Friday, 27 October, 2017
John Hamman (Florida State University) - Fool Me Once: An Experiment on Credibility and Leadership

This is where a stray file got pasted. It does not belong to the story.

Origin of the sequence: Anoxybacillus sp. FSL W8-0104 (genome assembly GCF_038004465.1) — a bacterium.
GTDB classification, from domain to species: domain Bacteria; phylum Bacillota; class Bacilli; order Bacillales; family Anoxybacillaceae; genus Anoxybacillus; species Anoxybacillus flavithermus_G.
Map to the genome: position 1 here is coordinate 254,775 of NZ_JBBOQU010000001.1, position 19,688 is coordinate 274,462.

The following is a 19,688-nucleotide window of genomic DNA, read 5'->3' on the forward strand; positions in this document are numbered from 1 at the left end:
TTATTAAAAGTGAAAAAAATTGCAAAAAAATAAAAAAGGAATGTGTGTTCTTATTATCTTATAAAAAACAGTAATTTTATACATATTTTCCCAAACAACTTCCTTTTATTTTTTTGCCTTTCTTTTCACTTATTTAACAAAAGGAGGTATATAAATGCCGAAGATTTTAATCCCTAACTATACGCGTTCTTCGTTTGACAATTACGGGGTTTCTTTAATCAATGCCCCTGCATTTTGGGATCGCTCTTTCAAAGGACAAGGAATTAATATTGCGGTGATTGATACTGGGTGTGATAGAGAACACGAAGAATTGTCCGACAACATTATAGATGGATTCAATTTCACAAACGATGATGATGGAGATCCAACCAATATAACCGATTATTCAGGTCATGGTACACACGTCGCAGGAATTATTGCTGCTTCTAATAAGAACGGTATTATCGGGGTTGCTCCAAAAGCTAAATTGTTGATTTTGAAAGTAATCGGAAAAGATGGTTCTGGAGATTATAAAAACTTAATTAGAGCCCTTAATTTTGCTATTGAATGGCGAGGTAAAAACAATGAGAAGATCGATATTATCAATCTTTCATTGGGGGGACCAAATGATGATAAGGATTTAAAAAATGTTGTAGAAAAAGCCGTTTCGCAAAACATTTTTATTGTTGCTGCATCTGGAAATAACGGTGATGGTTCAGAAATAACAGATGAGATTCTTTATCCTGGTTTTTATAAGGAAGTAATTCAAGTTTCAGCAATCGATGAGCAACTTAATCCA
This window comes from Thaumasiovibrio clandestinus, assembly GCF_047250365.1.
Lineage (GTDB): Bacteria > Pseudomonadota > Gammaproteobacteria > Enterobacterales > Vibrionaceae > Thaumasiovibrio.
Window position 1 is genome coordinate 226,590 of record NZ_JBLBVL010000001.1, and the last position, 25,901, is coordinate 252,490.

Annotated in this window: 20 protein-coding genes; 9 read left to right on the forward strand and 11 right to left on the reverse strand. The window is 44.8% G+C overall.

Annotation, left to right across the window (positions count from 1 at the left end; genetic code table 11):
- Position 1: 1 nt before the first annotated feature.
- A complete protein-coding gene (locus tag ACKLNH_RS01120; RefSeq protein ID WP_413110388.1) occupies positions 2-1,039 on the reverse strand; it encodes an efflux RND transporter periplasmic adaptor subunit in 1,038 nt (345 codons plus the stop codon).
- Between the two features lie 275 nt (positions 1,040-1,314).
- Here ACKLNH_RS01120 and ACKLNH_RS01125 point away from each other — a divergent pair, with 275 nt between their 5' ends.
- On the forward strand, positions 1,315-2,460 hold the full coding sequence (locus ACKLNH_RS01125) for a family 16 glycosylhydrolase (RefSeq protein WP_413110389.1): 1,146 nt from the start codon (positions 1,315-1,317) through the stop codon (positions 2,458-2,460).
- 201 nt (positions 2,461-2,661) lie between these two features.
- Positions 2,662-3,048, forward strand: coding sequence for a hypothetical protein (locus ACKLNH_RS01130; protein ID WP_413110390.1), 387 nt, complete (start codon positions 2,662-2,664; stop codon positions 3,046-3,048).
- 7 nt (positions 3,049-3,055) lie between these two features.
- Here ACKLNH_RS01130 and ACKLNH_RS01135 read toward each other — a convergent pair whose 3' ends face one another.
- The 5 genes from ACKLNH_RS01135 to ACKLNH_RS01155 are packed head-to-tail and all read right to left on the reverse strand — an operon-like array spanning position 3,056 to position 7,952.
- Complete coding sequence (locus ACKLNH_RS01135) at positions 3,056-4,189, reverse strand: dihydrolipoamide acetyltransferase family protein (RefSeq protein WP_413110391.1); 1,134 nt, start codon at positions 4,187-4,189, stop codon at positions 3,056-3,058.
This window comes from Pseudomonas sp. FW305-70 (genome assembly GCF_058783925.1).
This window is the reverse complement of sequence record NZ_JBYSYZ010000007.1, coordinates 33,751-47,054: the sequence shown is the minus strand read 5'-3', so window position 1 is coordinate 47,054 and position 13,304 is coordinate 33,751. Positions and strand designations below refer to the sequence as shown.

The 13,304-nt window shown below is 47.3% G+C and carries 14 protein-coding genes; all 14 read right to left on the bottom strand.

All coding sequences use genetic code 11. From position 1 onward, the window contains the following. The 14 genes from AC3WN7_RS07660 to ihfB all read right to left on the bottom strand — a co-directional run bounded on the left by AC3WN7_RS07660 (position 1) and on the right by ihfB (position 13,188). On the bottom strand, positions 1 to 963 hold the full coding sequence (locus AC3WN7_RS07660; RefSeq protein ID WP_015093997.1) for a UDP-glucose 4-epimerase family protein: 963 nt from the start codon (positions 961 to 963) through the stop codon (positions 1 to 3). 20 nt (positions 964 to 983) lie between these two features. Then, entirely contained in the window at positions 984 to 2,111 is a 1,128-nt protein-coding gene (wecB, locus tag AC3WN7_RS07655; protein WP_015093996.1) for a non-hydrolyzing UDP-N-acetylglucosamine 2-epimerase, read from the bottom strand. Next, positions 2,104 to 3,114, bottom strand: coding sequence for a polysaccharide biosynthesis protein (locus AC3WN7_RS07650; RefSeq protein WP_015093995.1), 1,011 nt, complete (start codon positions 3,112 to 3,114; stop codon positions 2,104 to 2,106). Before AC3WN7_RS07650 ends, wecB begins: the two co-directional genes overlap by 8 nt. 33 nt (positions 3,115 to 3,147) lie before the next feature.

Abstract: We study a situation in which a leader tries to induce followers to invest in a joint venture. This venture has three key properties: (1) returns are uncertain, (2) investments are complements, so investment is generally only profitable when the followers coordinate on investing, and (3) investment is often more beneficial for the leader than the followers. The leader has private information about the investment’s return and can facilitate successful coordination through cheap-talk recommendations. We study the extent to which leaders in such situations possess “social credibility,” defined as the ability to coordinate followers’ behaviors with their statements. In an experiment, we find that leaders manage social credibility by forgoing potentially profitable requests for investment in order to make it more likely that subsequent recommendations to invest are followed. We identify factors that affect the persistence of social credibility.